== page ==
INNOTRANS: Launch customer HEAG Mobilo of Darmstadt has unveiled the first TINA tram, which Stadler has designed from scratch as its next generation of light rail vehicle.
Speaking at the unveiling at InnoTrans, head of HEAG Mobilo Ann-Kristina Natus said buying a new tram is not something that the operator does every day, with the last time being in 15 years ago, but new trams were needed to modernise and expand the fleet.
She said the design of the ‘most modern and innovative tram in Germany’ aims to take into account not just passengers, but also drivers and maintenance staff. Working groups were formed and a mock-up used to obtain feedback from staff, and ‘we can proudly say this new working place was developed by drivers for drivers’.
TINA was originally a working name for the Total Integrierter Niederflur-Antrieb (total integrated low-floor drive) tram, but has since been adopted as the official name.
It is designed for gauges from 1 000 to 1 524 mm and a maximum speed of 80 km/h. It features a new design of bogie to optimise the use of space and improve maintainability, which was tested on a Tango tram in Kraków.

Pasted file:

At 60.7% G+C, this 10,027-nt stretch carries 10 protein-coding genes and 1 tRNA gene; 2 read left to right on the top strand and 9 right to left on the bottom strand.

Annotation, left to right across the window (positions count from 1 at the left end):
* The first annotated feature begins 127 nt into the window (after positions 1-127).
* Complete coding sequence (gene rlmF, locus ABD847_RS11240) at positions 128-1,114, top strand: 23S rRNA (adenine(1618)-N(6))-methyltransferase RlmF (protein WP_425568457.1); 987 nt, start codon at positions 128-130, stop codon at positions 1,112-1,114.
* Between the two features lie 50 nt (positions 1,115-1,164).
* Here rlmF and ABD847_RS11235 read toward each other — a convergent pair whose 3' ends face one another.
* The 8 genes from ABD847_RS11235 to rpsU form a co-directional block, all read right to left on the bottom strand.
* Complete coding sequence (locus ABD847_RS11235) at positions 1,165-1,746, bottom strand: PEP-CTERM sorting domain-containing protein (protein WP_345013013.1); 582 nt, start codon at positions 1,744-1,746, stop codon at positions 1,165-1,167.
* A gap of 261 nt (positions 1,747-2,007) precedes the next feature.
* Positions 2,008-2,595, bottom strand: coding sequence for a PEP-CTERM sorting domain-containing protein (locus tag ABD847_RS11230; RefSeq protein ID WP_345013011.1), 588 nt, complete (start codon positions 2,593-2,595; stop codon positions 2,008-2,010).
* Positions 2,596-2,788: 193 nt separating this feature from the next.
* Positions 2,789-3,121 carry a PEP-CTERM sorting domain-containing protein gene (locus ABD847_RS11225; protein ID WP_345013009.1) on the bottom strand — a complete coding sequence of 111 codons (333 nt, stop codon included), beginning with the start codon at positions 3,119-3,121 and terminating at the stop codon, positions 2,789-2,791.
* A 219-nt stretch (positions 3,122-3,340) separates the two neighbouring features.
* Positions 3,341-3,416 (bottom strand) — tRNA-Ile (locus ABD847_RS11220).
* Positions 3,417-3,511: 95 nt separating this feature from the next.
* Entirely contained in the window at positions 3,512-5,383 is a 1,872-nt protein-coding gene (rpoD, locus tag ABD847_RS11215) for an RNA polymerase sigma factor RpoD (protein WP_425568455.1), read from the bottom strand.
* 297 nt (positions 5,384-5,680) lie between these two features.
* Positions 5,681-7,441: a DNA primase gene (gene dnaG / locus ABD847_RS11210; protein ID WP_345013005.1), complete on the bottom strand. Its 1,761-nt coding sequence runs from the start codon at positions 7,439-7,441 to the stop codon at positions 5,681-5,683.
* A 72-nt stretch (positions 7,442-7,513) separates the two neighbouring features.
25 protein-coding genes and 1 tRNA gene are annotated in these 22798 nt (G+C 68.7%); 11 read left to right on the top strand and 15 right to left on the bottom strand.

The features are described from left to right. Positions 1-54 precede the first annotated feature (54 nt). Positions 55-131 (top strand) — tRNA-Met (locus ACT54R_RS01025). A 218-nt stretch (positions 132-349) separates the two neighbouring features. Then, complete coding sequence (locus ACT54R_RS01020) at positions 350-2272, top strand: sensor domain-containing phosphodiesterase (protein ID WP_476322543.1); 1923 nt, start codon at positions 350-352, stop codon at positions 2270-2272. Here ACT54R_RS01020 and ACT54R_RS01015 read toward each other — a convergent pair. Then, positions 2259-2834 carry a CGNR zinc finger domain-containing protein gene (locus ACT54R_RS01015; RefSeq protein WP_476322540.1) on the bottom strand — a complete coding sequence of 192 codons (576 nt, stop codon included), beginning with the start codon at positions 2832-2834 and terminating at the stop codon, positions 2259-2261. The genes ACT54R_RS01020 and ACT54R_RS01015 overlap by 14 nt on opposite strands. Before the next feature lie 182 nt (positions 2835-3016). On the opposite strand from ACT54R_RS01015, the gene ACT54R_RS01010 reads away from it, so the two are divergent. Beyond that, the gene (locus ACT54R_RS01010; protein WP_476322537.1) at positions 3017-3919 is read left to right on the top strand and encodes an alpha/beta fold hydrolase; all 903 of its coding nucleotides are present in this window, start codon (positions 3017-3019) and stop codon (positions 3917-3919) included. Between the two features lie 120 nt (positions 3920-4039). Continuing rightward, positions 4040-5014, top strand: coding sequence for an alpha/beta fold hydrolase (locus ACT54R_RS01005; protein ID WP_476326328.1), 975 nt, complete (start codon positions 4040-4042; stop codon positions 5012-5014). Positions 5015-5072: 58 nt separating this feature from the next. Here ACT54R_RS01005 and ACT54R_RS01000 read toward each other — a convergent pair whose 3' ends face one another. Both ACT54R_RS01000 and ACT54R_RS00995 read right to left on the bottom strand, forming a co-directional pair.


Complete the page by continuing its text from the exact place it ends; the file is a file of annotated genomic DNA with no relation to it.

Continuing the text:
The low-floor vehicle is designed to provide unrestricted access to all seats from every door. The large windows aim to give passengers clear views and, together with the high ceilings, a feeling of spaciousness.
Lightweight aircraft materials supplier Elbe Flugzeugwerke produced the floor panels.
The air-conditioning uses CO2 as the refrigerant to offer better environmental performance than conventional refrigerants.
TINA features an integrated collision warning system and a fully digital interactive driver’s desk.
HEAG Mobilo was the first customer, placing a €62m order for 14 vehicles in January 2020. The contract includes options for up to 30 more, and a €38m firm order for a further 11 was confirmed in June 2021.
The five-section unidirectional tram for Darmstadt is designated the Type ST15. It is 43 m long with 103 seats and a total capacity of 284 passengers.
Natus said accessibility was very important, and HEAG Mobilio held workshops with local disability groups to provide input into the design.
While the TINA family is designed to provide a totally low-floor and step-free interior, HEAG Mobilo requested the inclusion of small steps inside. These are intended to direct wheelchair users to their dedicated spaces, so they do not get risk getting stuck between seats.
Stadler highlights that this was a customer choice, rather than intrinsic feature of the TINA family.
Entry into service is planned between mid-2023 and October 2024, replacing 30-year old ST12 high-floor vehicles and expanding the fleet to enable an increase in services.
TINA trams have also been ordered by Basel’s BLT in Switzerland and by the operators in Rostock and Halle in Germany.